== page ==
The San Francisco Bay Area is economically united by the Bay Area Association of Governments. Los Angeles is economically united by Los Angeles County and its huge population.
Valley counties, however, are not united. They seldom work together to promote mutual economic development and cooperation. Dominated by anti-government Tea Party, Libertarian, and Republican politicians, each city and county in the region operates as an independent fiefdom. Each political jurisdiction operates with little consideration for the wellbeing of nearby communities. Low population density within the region has not made the value of working together obvious to local leaders.
When the Metropolitan Water District decided to buy the islands in the Delta of the Great Central Valley, everyone knew why. The district wants to take water for use in Southern California via the construction of two large tunnels. The islands could be a staging ground for the taking or perhaps provide mitigation for the taking.
When the Metropolitan Water District agreed to buy the land, it was aware of the lack of Central Valley unity; the agency would not have entered into the agreement if the rape of Valley water would be difficult.
Los Angeles County has the population and politicians to dominate the state legislature, with Governor Jerry Brown the ring leader. Governor Brown has already supported spending over ten billion dollars in taxpayer money to build the two large tunnels for the benefit of Los Angeles. He would use some tax money paid by citizens of the Central Valley to take their water!
Each county of the Central Valley has a council of governments whose purpose is to unify the communities within each. With virtually no press coverage, the councils mostly discuss road construction and other local infrastructure projects. StanCOG, the local council of governments for Stanislaus County, holds one meeting a month averaging about two hours in duration.
The Valley’s councils of government do not participate much in the politics of water, leaving the issue to locally-owned and operated water companies. The councils rarely meet with jurisdictions outside their own respective counties because the region lacks unity.
Lacking an effective regional organization, the Central Valley has very little political clout. Central Valley counties will only be able to put up minimal opposition to the taking of water.
Valley Water Already Taken
An abundant amount of water that historically drained into the Central Valley is already taken by water companies outside the region. The San Francisco Municipal water system obtains all its water from the Tuolumne River water shed. East Bay Municipal Water District, serving the east side of the San Francisco Bay Area, takes Mukolumne River water.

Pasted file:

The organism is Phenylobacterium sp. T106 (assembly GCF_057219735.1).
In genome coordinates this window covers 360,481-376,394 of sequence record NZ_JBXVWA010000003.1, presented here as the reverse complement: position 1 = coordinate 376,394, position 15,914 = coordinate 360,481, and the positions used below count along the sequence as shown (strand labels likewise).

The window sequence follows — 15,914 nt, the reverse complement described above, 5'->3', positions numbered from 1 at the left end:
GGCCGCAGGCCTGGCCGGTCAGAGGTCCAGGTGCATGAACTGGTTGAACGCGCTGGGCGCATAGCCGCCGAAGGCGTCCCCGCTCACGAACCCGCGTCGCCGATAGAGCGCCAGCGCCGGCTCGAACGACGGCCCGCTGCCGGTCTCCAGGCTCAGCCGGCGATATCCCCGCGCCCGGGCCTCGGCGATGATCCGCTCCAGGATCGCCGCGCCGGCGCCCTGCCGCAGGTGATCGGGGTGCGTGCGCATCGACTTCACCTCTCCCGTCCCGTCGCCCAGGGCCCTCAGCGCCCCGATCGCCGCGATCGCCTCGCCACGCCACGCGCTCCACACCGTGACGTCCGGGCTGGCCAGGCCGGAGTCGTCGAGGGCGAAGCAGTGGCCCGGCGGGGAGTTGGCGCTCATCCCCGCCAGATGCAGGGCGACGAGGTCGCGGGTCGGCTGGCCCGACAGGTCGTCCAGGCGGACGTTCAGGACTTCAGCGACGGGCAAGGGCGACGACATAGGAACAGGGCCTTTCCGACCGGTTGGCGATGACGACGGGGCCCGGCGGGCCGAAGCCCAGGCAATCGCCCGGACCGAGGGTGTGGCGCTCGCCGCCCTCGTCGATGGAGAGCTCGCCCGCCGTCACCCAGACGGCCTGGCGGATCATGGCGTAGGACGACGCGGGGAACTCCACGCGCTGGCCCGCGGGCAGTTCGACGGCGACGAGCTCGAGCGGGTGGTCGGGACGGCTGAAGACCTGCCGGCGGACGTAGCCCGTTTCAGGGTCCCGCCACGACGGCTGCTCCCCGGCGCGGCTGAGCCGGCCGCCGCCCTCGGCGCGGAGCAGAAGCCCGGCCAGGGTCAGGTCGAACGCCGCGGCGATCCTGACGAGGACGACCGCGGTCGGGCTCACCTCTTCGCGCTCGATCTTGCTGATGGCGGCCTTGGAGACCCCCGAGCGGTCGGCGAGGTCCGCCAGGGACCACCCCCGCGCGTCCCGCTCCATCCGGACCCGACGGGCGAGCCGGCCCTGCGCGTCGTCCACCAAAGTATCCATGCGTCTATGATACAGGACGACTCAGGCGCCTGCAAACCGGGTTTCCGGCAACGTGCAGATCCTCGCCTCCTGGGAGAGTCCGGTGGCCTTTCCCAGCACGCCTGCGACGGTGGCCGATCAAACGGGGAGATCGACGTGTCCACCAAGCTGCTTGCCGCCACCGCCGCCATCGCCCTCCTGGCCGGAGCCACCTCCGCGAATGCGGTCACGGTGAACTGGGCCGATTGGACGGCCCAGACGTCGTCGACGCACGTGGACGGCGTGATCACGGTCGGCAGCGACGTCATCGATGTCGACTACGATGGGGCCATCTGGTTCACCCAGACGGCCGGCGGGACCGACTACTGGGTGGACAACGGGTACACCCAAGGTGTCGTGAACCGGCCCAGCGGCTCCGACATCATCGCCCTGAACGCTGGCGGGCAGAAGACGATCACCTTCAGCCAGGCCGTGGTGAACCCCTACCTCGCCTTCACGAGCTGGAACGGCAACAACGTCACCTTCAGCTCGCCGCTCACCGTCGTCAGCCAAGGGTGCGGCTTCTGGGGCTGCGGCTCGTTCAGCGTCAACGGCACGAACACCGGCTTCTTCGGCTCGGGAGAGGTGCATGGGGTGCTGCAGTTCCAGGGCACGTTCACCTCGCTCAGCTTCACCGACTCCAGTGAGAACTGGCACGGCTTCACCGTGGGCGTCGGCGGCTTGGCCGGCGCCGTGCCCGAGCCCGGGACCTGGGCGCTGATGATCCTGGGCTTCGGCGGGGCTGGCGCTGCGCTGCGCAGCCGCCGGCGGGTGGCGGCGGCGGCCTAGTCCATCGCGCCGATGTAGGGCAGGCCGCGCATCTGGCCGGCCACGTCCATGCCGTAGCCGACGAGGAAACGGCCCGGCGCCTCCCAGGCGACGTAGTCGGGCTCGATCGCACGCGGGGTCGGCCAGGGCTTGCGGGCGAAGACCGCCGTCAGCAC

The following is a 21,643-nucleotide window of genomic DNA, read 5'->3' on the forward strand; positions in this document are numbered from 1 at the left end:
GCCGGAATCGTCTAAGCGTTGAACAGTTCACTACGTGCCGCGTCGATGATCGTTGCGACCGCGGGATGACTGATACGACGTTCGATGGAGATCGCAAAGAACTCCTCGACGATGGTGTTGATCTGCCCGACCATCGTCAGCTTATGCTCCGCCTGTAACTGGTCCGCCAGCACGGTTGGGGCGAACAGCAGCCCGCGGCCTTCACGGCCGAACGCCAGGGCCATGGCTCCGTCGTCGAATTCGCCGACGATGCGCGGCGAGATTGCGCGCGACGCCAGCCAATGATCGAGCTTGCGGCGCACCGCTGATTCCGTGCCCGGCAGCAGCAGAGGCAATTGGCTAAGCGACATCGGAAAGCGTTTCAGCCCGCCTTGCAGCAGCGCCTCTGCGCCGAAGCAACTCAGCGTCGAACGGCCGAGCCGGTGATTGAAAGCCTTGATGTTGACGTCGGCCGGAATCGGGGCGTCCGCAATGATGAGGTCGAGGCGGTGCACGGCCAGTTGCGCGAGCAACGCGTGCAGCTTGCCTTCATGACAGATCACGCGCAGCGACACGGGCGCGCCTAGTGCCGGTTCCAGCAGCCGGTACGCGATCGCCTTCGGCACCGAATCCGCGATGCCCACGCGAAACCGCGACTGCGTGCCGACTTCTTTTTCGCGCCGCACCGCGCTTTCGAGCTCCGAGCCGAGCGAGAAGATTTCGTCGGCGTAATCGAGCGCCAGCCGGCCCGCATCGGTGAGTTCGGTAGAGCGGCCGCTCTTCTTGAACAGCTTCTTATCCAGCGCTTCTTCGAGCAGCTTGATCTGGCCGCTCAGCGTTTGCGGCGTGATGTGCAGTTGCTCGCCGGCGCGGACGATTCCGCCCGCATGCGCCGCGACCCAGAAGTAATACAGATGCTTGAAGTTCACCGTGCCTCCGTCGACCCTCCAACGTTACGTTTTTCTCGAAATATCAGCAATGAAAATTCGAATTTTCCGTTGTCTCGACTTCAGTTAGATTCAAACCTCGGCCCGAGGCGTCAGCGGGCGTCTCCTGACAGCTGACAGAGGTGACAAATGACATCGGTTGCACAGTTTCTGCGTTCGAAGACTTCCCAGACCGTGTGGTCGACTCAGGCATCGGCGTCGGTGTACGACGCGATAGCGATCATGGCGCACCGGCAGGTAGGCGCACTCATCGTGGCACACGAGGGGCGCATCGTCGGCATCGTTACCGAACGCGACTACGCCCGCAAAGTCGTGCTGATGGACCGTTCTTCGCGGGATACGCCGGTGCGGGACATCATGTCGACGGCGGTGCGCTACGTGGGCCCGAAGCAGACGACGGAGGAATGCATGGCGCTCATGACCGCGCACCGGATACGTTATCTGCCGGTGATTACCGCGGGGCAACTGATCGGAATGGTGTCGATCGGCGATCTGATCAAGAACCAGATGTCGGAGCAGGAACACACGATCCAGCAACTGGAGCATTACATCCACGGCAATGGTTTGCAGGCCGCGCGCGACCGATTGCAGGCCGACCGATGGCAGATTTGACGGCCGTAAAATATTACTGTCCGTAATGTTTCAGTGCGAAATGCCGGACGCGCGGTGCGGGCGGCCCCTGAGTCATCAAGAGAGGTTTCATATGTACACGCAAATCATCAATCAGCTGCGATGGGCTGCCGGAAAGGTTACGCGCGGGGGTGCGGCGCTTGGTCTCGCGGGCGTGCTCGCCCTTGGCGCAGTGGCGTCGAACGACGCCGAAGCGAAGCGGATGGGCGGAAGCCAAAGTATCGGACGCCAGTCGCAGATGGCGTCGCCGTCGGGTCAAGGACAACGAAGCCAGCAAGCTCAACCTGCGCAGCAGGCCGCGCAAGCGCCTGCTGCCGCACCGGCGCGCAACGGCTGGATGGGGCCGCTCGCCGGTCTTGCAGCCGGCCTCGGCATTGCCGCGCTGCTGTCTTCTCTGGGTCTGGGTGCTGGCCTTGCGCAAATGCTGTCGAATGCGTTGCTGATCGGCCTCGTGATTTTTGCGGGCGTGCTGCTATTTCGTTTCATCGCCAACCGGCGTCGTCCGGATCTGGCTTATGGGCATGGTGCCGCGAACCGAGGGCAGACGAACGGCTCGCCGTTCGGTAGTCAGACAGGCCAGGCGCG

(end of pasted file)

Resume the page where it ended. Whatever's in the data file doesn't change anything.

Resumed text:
Historically, precipitation in the Sierra Nevada has been sufficient to enable the takings without adversely affecting the northern and central parts of the Great Valley. But the southern part of the Central Valley experienced shortages decades ago; some areas previously under cultivation had to be abandoned for lack of water.
Farmers south of Merced have not received their full surface water allocation for several years. As wells go dry, they are gradually being put out of business. Farmers in the northern part of the Central Valley may like to see those in the south go out of business: the loss of farms means less competition, higher crop prices, and greater profitability. North valley farmers may not rise up in protest against the Metropolitan Water District unless their own water is taken. By then, protest will be too late: their numbers will be too small to affect the overwhelming size of the taker.
Fighting by Lawsuit
Lacking political clout, farmers in the Valley will only be able to stop the taking of water by lawsuit. With an endless supply of money from its ratepayers, the Metropolitan Water District will carry the day by attrition; lawsuits end when the opposition runs out of money.
Valley cities are also in jeopardy. Without water, they cannot develop economically. Houses can’t be built if there is no water available for hookups. As an example, the lack of water stunted the growth of Diablo Grande in western Stanislaus County.
Businesses will not move into the Central Valley if there is no water to grow their business. Agriculture related businesses will wither away if farms stop producing.
Historically, Central Valley farming interests have opposed environmental laws and regulations. Ironically, those laws are probably their only hope for keeping water rights.
Governor Sets a Precedent
In 2015, Governor Jerry Brown set a precedent by suspending water rights established in 1914. He simply declared a state of emergency and told those with water rights that the rights were suspended. Water districts with no shortage of water saw citizens within their jurisdictions put on arbitrary rationing; the City of Modesto was one of many entities that suffered lost income from water sales without compensation despite the fact that the city had water to sell.
Today, water rights are in a maelstrom of chaos that will be solved either by political action or the courts, most likely both. We know that the politics are stacked against the Central Valley because of the lack of unity and voters. Given the ability of the politicians to change laws at will, the courts will be hard pressed to preserve the rights of a region that will not stand united.